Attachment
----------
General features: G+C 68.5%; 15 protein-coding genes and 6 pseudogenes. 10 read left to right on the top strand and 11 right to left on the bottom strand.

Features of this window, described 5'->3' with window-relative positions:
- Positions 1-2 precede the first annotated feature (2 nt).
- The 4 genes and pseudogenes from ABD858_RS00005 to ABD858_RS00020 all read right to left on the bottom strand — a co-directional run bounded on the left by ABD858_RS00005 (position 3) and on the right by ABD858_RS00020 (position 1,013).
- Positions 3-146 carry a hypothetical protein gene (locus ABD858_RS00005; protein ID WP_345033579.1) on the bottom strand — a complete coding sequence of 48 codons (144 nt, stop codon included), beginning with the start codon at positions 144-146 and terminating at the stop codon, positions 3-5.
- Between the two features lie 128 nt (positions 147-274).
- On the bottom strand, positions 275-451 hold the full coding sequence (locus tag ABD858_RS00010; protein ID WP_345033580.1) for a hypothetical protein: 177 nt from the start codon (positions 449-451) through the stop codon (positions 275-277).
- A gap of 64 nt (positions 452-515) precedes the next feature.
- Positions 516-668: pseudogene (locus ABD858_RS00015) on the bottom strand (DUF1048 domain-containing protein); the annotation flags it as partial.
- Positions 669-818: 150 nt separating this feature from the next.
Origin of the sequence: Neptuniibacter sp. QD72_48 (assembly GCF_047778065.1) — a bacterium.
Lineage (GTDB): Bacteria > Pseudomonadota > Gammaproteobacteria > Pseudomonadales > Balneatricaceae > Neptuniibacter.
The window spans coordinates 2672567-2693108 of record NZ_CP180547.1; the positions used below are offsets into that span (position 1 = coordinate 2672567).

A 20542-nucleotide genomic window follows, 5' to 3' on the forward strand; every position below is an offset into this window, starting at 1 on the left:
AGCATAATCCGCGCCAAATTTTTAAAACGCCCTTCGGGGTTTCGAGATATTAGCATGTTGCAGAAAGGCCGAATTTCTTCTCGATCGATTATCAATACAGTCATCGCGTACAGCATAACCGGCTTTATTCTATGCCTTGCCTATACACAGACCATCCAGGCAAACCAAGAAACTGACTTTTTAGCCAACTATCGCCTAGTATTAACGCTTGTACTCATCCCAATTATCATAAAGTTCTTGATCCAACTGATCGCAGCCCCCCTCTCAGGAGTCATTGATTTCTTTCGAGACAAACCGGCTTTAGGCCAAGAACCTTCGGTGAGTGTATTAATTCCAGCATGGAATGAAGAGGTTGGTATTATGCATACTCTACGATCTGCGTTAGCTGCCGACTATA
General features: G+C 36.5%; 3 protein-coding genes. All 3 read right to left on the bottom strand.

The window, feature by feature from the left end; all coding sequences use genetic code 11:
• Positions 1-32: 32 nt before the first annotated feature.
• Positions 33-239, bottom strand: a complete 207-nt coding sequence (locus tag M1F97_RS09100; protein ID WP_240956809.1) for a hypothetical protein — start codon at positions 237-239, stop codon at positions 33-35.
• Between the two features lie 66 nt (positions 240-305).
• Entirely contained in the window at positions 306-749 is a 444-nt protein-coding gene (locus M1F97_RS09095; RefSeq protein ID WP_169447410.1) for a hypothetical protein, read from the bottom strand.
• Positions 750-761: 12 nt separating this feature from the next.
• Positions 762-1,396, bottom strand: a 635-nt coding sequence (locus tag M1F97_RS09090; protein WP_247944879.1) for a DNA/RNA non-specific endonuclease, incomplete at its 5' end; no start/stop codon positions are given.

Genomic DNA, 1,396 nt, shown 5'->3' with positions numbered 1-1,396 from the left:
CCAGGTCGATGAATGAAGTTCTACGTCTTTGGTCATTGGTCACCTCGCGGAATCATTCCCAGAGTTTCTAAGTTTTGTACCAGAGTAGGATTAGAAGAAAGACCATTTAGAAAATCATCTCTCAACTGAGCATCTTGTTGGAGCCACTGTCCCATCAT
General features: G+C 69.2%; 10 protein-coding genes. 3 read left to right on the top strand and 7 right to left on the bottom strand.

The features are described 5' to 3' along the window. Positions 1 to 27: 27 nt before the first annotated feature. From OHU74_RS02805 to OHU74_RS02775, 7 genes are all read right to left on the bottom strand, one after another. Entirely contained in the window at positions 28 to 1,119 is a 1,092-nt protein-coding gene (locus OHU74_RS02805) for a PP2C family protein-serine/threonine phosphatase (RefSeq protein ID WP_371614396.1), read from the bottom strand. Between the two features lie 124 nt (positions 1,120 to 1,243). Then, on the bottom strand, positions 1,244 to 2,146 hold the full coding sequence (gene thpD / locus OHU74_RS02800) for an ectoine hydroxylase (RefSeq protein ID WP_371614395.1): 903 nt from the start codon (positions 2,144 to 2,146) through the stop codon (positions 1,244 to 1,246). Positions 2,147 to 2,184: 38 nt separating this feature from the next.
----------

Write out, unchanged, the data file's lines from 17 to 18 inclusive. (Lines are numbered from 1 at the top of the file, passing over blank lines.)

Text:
The window, feature by feature from the left end; all coding sequences use genetic code 11:
• Positions 1-32: 32 nt before the first annotated feature.